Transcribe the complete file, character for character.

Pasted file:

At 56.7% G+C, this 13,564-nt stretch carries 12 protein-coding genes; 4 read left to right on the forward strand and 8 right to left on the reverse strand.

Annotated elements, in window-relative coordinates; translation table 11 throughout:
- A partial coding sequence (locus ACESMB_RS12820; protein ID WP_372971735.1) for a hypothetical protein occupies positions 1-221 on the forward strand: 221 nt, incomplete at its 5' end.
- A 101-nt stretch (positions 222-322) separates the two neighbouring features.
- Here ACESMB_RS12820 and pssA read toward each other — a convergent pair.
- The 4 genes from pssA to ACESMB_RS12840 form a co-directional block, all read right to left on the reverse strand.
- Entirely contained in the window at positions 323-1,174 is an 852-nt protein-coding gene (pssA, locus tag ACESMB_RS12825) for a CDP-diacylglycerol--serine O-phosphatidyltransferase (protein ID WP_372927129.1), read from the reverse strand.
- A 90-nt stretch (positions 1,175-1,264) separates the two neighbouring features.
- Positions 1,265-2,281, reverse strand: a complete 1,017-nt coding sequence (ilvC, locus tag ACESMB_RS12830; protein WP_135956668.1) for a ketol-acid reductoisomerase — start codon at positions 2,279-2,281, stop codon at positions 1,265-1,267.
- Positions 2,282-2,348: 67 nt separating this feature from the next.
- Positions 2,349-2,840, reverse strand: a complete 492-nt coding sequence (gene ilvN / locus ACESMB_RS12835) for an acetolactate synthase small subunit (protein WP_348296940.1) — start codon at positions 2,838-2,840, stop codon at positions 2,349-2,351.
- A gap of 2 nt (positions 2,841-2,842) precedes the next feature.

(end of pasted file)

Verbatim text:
At 56.7% G+C, this 13,564-nt stretch carries 12 protein-coding genes; 4 read left to right on the forward strand and 8 right to left on the reverse strand.

Annotated elements, in window-relative coordinates; translation table 11 throughout:
- A partial coding sequence (locus ACESMB_RS12820; protein ID WP_372971735.1) for a hypothetical protein occupies positions 1-221 on the forward strand: 221 nt, incomplete at its 5' end.
- A 101-nt stretch (positions 222-322) separates the two neighbouring features.
- Here ACESMB_RS12820 and pssA read toward each other — a convergent pair.
- The 4 genes from pssA to ACESMB_RS12840 form a co-directional block, all read right to left on the reverse strand.
- Entirely contained in the window at positions 323-1,174 is an 852-nt protein-coding gene (pssA, locus tag ACESMB_RS12825) for a CDP-diacylglycerol--serine O-phosphatidyltransferase (protein ID WP_372927129.1), read from the reverse strand.
- A 90-nt stretch (positions 1,175-1,264) separates the two neighbouring features.
- Positions 1,265-2,281, reverse strand: a complete 1,017-nt coding sequence (ilvC, locus tag ACESMB_RS12830; protein WP_135956668.1) for a ketol-acid reductoisomerase — start codon at positions 2,279-2,281, stop codon at positions 1,265-1,267.
- Positions 2,282-2,348: 67 nt separating this feature from the next.
- Positions 2,349-2,840, reverse strand: a complete 492-nt coding sequence (gene ilvN / locus ACESMB_RS12835) for an acetolactate synthase small subunit (protein WP_348296940.1) — start codon at positions 2,838-2,840, stop codon at positions 2,349-2,351.
- A gap of 2 nt (positions 2,841-2,842) precedes the next feature.